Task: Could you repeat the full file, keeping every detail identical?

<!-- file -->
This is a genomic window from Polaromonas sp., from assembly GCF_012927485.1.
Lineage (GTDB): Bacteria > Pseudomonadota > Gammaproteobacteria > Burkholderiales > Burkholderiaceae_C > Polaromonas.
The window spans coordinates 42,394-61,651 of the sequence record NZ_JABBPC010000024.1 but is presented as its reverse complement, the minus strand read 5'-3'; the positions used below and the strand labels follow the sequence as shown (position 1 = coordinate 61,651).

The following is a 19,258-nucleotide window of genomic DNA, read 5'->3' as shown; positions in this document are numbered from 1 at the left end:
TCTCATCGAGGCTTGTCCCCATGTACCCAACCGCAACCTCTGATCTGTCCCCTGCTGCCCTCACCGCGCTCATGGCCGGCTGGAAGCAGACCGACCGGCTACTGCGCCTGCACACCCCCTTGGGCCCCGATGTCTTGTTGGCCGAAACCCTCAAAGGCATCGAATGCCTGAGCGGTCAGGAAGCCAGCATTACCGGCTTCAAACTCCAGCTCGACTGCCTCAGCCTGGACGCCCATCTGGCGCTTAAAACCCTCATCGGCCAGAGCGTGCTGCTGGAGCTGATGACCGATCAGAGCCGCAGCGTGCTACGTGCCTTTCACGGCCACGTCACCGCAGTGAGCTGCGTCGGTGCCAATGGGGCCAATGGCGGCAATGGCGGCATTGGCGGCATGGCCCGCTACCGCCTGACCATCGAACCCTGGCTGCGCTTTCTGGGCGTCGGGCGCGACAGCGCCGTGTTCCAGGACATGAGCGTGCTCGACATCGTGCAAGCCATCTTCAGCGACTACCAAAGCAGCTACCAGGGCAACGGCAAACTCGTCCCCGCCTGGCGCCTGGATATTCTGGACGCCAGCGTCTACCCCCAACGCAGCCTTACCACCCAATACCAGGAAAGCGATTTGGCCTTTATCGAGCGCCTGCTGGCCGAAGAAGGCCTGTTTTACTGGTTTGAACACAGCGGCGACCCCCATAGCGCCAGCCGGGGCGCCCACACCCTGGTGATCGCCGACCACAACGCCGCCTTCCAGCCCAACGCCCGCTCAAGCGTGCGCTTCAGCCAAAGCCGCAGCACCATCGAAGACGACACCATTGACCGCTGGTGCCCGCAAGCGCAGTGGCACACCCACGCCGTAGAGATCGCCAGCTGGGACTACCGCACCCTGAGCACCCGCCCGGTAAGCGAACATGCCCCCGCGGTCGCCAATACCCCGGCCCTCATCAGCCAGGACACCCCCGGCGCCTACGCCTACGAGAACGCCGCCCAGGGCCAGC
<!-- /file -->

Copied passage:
This is a genomic window from Polaromonas sp., from assembly GCF_012927485.1.
Lineage (GTDB): Bacteria > Pseudomonadota > Gammaproteobacteria > Burkholderiales > Burkholderiaceae_C > Polaromonas.
The window spans coordinates 42,394-61,651 of the sequence record NZ_JABBPC010000024.1 but is presented as its reverse complement, the minus strand read 5'-3'; the positions used below and the strand labels follow the sequence as shown (position 1 = coordinate 61,651).

The following is a 19,258-nucleotide window of genomic DNA, read 5'->3' as shown; positions in this document are numbered from 1 at the left end:
TCTCATCGAGGCTTGTCCCCATGTACCCAACCGCAACCTCTGATCTGTCCCCTGCTGCCCTCACCGCGCTCATGGCCGGCTGGAAGCAGACCGACCGGCTACTGCGCCTGCACACCCCCTTGGGCCCCGATGTCTTGTTGGCCGAAACCCTCAAAGGCATCGAATGCCTGAGCGGTCAGGAAGCCAGCATTACCGGCTTCAAACTCCAGCTCGACTGCCTCAGCCTGGACGCCCATCTGGCGCTTAAAACCCTCATCGGCCAGAGCGTGCTGCTGGAGCTGATGACCGATCAGAGCCGCAGCGTGCTACGTGCCTTTCACGGCCACGTCACCGCAGTGAGCTGCGTCGGTGCCAATGGGGCCAATGGCGGCAATGGCGGCATTGGCGGCATGGCCCGCTACCGCCTGACCATCGAACCCTGGCTGCGCTTTCTGGGCGTCGGGCGCGACAGCGCCGTGTTCCAGGACATGAGCGTGCTCGACATCGTGCAAGCCATCTTCAGCGACTACCAAAGCAGCTACCAGGGCAACGGCAAACTCGTCCCCGCCTGGCGCCTGGATATTCTGGACGCCAGCGTCTACCCCCAACGCAGCCTTACCACCCAATACCAGGAAAGCGATTTGGCCTTTATCGAGCGCCTGCTGGCCGAAGAAGGCCTGTTTTACTGGTTTGAACACAGCGGCGACCCCCATAGCGCCAGCCGGGGCGCCCACACCCTGGTGATCGCCGACCACAACGCCGCCTTCCAGCCCAACGCCCGCTCAAGCGTGCGCTTCAGCCAAAGCCGCAGCACCATCGAAGACGACACCATTGACCGCTGGTGCCCGCAAGCGCAGTGGCACACCCACGCCGTAGAGATCGCCAGCTGGGACTACCGCACCCTGAGCACCCGCCCGGTAAGCGAACATGCCCCCGCGGTCGCCAATACCCCGGCCCTCATCAGCCAGGACACCCCCGGCGCCTACGCCTACGAGAACGCCGCCCAGGGCCAGC